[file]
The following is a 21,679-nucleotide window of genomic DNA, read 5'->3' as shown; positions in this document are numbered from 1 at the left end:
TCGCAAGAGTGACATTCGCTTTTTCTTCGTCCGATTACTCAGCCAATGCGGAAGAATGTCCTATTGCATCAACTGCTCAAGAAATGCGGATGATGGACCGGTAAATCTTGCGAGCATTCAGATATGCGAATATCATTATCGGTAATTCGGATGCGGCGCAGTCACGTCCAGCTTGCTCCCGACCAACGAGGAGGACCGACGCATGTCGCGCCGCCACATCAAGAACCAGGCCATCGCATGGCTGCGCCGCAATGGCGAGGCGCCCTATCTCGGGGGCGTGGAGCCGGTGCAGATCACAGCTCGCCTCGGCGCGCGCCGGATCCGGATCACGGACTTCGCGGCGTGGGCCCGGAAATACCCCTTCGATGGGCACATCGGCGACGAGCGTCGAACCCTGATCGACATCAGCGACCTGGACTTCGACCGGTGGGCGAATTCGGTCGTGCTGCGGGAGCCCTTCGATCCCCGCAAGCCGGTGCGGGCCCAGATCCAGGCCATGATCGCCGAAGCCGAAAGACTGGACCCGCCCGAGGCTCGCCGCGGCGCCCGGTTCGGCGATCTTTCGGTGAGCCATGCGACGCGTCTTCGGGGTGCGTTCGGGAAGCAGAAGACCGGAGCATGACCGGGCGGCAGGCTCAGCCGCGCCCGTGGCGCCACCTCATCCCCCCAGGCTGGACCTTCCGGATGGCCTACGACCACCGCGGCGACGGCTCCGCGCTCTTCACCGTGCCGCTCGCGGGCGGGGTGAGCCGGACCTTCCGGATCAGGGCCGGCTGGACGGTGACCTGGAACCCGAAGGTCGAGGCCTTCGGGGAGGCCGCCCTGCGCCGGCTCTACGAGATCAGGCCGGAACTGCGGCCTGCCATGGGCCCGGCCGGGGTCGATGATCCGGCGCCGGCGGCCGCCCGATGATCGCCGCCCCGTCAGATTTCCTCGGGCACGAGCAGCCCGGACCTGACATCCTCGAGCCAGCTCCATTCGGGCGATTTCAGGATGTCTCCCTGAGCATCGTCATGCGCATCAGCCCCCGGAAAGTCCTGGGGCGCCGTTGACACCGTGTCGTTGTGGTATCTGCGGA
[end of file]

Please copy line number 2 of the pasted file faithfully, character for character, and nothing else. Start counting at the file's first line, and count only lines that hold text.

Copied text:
TCGCAAGAGTGACATTCGCTTTTTCTTCGTCCGATTACTCAGCCAATGCGGAAGAATGTCCTATTGCATCAACTGCTCAAGAAATGCGGATGATGGACCGGTAAATCTTGCGAGCATTCAGATATGCGAATATCATTATCGGTAATTCGGATGCGGCGCAGTCACGTCCAGCTTGCTCCCGACCAACGAGGAGGACCGACGCATGTCGCGCCGCCACATCAAGAACCAGGCCATCGCATGGCTGCGCCGCAATGGCGAGGCGCCCTATCTCGGGGGCGTGGAGCCGGTGCAGATCACAGCTCGCCTCGGCGCGCGCCGGATCCGGATCACGGACTTCGCGGCGTGGGCCCGGAAATACCCCTTCGATGGGCACATCGGCGACGAGCGTCGAACCCTGATCGACATCAGCGACCTGGACTTCGACCGGTGGGCGAATTCGGTCGTGCTGCGGGAGCCCTTCGATCCCCGCAAGCCGGTGCGGGCCCAGATCCAGGCCATGATCGCCGAAGCCGAAAGACTGGACCCGCCCGAGGCTCGCCGCGGCGCCCGGTTCGGCGATCTTTCGGTGAGCCATGCGACGCGTCTTCGGGGTGCGTTCGGGAAGCAGAAGACCGGAGCATGACCGGGCGGCAGGCTCAGCCGCGCCCGTGGCGCCACCTCATCCCCCCAGGCTGGACCTTCCGGATGGCCTACGACCACCGCGGCGACGGCTCCGCGCTCTTCACCGTGCCGCTCGCGGGCGGGGTGAGCCGGACCTTCCGGATCAGGGCCGGCTGGACGGTGACCTGGAACCCGAAGGTCGAGGCCTTCGGGGAGGCCGCCCTGCGCCGGCTCTACGAGATCAGGCCGGAACTGCGGCCTGCCATGGGCCCGGCCGGGGTCGATGATCCGGCGCCGGCGGCCGCCCGATGATCGCCGCCCCGTCAGATTTCCTCGGGCACGAGCAGCCCGGACCTGACATCCTCGAGCCAGCTCCATTCGGGCGATTTCAGGATGTCTCCCTGAGCATCGTCATGCGCATCAGCCCCCGGAAAGTCCTGGGGCGCCGTTGACACCGTGTCGTTGTGGTATCTGCGGA